Ignacio Oreamuno is the Executive Director of the Art Directors Club, who we are honored to call both a partner and a friend.
Juniors and schools producing juniors have gotten one thing disastrously wrong: the loss of craft in portfolios could not be more obvious.
From a business perspective, it is easy to understand that schools have been forced to re-structure their curriculums to appear more modern and to shift from producing print books to digital books with integrated media and social media in them. It’s a catch-22 because although agencies are seeking juniors who understand the digital craziness that the world demands now, this has caused everyone to ditch craft.
Three or four years ago, portfolios started being infiltrated by stock images shot on iPhones. Every junior pasted every app, social media integration idea that they could come up with on that iPhone mockup. It worked the first year, as well as the second, but nowadays it’s overkill. Advertising portfolios have become a SXSW, wannabe-techno-geek affair.
I’m not an old fart and am a techno geek, but I also understand the importance of craft. Ideas, whether they are digital or “traditional,” need craft. Everything, from a simple banner to a microsite, needs attention to typography, balance, color and white space that we put into doing print ads 20 years ago. Anyone who has studied art direction and practiced print grids knows what I am talking about. There is no difference between a poster and a screen, they are both flat pieces that contain art and are trying to attract attention and response.
“Everything, from a simple banner to a microsite, needs attention to typography, balance, color and white space that we put into doing print ads 20 years ago.”
For a while, everyone got a get-out-of-jail card because fonts were tricky online. “Flash this and flash that,” html5, blah, blah, blah... Those days are changing, as we see more web kits that enable beautiful use of typography online. Kerning and leading will become included in everything from an iPad app to a banner. Juniors, it is important for you to understand that there is very little literature on how to apply typography skills online because everything is changing so quickly. Nevertheless, you could indulge in typography books and techniques to practice them online. The result will likely be an eye-stopper campaign that will make your book stronger than the rest.
Do you want proof of this? Apple is currently doing a big revamp of the craft and art of the design of its IOS apps. It’s always the same story isn’t it? Design always comes back to simplicity, balance and de-clutter.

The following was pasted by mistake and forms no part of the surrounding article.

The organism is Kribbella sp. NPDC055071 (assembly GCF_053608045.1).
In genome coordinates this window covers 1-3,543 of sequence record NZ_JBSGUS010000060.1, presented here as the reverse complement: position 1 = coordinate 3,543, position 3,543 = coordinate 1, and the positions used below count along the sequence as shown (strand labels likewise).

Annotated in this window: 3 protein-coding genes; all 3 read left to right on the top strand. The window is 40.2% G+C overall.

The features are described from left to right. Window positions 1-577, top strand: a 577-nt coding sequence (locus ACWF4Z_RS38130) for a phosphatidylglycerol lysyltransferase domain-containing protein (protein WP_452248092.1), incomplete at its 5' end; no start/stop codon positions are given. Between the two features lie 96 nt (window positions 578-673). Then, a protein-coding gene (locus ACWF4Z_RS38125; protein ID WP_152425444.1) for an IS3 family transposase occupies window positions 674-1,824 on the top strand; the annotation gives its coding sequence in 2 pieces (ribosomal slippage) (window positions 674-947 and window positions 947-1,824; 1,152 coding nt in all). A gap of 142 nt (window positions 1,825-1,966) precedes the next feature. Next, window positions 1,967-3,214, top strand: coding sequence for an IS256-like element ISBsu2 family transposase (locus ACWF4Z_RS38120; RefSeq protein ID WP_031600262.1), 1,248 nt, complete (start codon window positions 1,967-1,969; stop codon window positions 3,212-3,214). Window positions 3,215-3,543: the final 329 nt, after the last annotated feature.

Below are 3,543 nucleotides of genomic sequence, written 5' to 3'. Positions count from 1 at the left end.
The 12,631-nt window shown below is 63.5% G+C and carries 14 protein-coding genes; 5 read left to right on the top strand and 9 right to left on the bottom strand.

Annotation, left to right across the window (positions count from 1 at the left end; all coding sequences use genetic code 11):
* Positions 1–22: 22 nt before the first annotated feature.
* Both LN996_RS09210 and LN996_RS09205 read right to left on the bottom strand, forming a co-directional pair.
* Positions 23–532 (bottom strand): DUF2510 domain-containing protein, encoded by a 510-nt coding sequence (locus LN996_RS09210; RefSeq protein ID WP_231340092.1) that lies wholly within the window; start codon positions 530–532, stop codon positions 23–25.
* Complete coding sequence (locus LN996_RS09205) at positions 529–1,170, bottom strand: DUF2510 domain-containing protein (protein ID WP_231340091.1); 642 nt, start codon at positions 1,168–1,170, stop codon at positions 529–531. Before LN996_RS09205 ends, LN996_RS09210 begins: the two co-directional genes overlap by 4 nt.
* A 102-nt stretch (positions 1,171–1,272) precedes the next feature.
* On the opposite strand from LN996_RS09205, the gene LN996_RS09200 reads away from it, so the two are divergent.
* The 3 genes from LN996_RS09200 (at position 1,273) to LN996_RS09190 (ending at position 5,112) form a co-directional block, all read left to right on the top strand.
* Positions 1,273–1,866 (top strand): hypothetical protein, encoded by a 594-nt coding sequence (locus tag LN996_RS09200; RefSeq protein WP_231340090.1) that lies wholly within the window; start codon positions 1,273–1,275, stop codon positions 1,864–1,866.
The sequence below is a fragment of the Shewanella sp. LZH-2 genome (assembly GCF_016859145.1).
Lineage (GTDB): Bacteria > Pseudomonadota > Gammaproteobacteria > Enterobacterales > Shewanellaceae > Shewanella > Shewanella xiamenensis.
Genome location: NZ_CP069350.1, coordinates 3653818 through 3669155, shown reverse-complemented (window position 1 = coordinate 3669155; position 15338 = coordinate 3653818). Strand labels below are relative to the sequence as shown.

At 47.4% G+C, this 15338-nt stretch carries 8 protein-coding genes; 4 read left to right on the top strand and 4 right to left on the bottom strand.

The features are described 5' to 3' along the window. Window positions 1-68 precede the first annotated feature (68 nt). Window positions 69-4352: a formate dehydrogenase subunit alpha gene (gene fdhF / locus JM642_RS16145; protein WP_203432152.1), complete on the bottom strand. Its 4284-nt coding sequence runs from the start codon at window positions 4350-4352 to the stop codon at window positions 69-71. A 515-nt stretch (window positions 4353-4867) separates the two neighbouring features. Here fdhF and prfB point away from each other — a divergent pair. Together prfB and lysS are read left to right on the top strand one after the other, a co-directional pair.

Also, an important matter is photography. It used to be acceptable for a junior portfolio to have a crappy photo or stock shot with low resolution, pixilation and blurred watermark. Those times are gone. There are great stock companies (like iStockphoto, one of our partners) that are charging very reasonable rates for extremely high-quality photos. And if you want to craft it yourself; well, you must be two degrees of separation from someone with a SLR and probably three degrees from someone with some lights, which they can lend you. The days of crappy photos are long gone, so make sure your portfolio reflects that.
“A good designer is not just one who knows where to put beautiful elements, but also where not to put them.”
Another element that is long forgotten in digital is white space and clean designs. Take a look at your favorite apps. I could bet money on your favorite ones being the ones that are simple and clean. A good designer is not just one that knows where to put beautiful elements, but also where not to put them. Having a portfolio with good use of “white space” in all media shows confidence, attention to detail and restraint.
Finally, it’s important to remember that craft should go into every detail of your portfolio. Even if you have a solid presentation on the iPad, make sure that the typography of descriptions, titles, your resume and your card look cohesive and clean. Ten years ago, you were expected to work for brands; nowadays, you are expected to behave like a brand, so act accordingly.
The golden rule is simple: if it’s too easy, it’s probably wrong; if it hurts a little, if you feel it is hard, then you’re going in the right direction. So go full speed into the future of digital, but don’t forget to pack a healthy dosage of craft and art from the past.
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